I'd Rather Fight than Switch(back)
This gimmick is rare on the prototype but all too common on layouts
witchback track arrangements are used on the prototype where there is no alternative -- typically due to limited space and (especially) elevation changes. They are very rare on the prototype* but quite common on some model track plans.
Switchbacks on the model are tempting because our layouts are always proportionally more limited in length than in depth. A switchback arrangement serving multiple industries on each "wing" appears to make better use of our limited space. But this type of switchback spur incurs operating penalties that cause real railroads to avoid their use wherever possible. Some designers rely extremely heavily on this type of track arrangement, but in my opinion this makes the resulting layout look unrealistic and operate inflexibly.
To understand why the prototype avoids switchbacks of this type, here's a simple example similar to a trackplan published in a recent magazine. Industry "A" on the left wing holds five cars, industry "B" on the right wing holds two.
"... this type of switchback spur incurs operating penalties ..."
Real railroaders prefer to make a "Grand Pull" of all the cars in a track at once. This is obviously impossible with the arrangement shown -- at best it will take three maneuvers to pull all five cars from Industry A because of the limited switching lead.
It's even worse if we need to pull cars from Industry B. We have to move cars from Industry A on the left just to make room. As can be seen from the red dotted lines, there is a lot of fore-and-aft movement that might be fun … once. It's easy to see why real railroads who must pay their crews for the hours spent on the job avoid switchbacks with industries on each wing wherever possible.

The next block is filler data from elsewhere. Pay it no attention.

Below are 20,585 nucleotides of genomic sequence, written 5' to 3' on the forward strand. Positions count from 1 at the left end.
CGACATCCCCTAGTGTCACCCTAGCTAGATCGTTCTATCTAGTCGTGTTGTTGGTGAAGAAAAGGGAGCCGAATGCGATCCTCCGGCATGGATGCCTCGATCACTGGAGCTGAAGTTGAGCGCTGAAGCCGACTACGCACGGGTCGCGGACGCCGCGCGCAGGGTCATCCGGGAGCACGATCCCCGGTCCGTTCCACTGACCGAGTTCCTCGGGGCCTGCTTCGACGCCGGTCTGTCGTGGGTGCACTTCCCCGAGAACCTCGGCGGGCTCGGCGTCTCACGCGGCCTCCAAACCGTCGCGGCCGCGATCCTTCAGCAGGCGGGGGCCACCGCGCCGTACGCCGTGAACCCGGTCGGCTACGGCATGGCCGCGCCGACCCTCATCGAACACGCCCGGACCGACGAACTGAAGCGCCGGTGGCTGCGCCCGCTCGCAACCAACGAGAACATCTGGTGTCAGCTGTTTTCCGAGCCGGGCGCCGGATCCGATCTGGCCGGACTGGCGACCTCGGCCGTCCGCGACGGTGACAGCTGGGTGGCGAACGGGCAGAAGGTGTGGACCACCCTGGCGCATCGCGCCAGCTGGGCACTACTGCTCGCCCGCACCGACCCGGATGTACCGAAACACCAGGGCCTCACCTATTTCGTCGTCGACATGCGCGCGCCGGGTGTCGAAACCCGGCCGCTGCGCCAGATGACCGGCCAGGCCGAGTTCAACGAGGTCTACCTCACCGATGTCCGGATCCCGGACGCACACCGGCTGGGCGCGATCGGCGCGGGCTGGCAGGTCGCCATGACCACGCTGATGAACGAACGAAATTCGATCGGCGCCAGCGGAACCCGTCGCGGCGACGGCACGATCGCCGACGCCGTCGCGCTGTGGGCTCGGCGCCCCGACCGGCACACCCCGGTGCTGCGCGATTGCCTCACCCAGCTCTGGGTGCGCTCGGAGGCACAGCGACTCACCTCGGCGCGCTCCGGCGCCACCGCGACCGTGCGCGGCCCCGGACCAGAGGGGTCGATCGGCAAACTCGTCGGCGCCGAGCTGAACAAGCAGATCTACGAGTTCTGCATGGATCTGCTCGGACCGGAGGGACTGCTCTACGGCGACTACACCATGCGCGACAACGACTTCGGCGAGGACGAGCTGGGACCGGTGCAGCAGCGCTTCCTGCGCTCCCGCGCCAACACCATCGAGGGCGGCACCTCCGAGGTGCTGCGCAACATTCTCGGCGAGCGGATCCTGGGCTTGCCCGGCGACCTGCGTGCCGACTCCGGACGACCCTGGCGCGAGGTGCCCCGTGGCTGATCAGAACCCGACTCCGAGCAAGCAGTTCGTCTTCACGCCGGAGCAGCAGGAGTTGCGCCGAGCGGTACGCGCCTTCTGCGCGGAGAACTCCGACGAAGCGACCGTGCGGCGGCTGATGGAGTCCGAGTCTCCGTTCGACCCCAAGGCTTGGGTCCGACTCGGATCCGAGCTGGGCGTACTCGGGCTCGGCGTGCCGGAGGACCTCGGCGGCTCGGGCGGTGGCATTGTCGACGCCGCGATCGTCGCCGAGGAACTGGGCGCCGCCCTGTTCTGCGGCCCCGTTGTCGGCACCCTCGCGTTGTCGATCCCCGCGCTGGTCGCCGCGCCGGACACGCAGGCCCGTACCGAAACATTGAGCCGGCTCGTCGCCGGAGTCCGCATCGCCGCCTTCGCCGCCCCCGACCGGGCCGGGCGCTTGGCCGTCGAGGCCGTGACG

"It's easy to see why real railroads who must pay their crews for the hours spent on the job avoid switchbacks with industries on each wing wherever possible."
In this configuration, the switcher now needs to run to a yard or run-around to get things rearranged so he can keep working -- for example to return the cars to Industry A if they were not yet loaded or unloaded. This lack of flexibility in the way cars may be handled is one of the major drawbacks of this type of design. As a switching puzzle, it may have some attractiveness, but not as a model of a railroad.
Model crews, too, can grow weary with the tedious shuffling required to move specific cars. So why are layout plans with an over-reliance on multi-industry switchback spurs still being published? Perhaps because these designs look more efficient than they really are. Or perhaps it's because that's one way to show a lot of industries on a very small section of benchwork -- whether practical for operations or not.
Fight the temptation to switchback
Designers must understand the trade-offs of these gimmicks in layout planning. If the prototype avoids multi-industry switchbacks except in the most difficult situations, perhaps we should too.
* Yes, there are some real railroad switchbacks -- logging railroads and others often rely heavily on switchbacks to climb steep slopes. It should also be noted that at times railroads construct switchback leads to reach a particular industry or group of industries. But the type of switchback here, which serves industries on both "wings", is much rarer on the prototype than on model railroad layouts.
"... why are layout plans with an over-reliance on multi-industry switchback spurs still being published?"